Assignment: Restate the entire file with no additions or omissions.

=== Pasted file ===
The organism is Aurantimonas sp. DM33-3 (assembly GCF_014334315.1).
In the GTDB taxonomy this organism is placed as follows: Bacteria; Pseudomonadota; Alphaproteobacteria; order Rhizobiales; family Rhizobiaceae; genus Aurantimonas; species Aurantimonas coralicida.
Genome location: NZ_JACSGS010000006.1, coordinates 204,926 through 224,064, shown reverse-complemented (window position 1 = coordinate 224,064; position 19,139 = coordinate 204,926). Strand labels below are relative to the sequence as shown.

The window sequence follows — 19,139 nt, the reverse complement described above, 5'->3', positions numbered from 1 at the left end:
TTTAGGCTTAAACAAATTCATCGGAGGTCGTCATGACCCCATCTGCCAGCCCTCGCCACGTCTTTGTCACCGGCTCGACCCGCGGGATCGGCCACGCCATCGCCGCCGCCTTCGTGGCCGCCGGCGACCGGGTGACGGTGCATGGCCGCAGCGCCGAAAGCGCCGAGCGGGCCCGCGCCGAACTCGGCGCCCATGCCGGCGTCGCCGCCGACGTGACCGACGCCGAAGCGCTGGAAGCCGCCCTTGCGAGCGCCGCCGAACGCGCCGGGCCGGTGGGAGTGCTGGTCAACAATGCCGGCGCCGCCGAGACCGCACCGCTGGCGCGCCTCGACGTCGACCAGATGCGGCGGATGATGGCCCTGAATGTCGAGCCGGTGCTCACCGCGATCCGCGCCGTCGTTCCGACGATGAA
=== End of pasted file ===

The organism is Aurantimonas sp. DM33-3 (assembly GCF_014334315.1).
In the GTDB taxonomy this organism is placed as follows: Bacteria; Pseudomonadota; Alphaproteobacteria; order Rhizobiales; family Rhizobiaceae; genus Aurantimonas; species Aurantimonas coralicida.
Genome location: NZ_JACSGS010000006.1, coordinates 204,926 through 224,064, shown reverse-complemented (window position 1 = coordinate 224,064; position 19,139 = coordinate 204,926). Strand labels below are relative to the sequence as shown.

The window sequence follows — 19,139 nt, the reverse complement described above, 5'->3', positions numbered from 1 at the left end:
TTTAGGCTTAAACAAATTCATCGGAGGTCGTCATGACCCCATCTGCCAGCCCTCGCCACGTCTTTGTCACCGGCTCGACCCGCGGGATCGGCCACGCCATCGCCGCCGCCTTCGTGGCCGCCGGCGACCGGGTGACGGTGCATGGCCGCAGCGCCGAAAGCGCCGAGCGGGCCCGCGCCGAACTCGGCGCCCATGCCGGCGTCGCCGCCGACGTGACCGACGCCGAAGCGCTGGAAGCCGCCCTTGCGAGCGCCGCCGAACGCGCCGGGCCGGTGGGAGTGCTGGTCAACAATGCCGGCGCCGCCGAGACCGCACCGCTGGCGCGCCTCGACGTCGACCAGATGCGGCGGATGATGGCCCTGAATGTCGAGCCGGTGCTCACCGCGATCCGCGCCGTCGTTCCGACGATGAA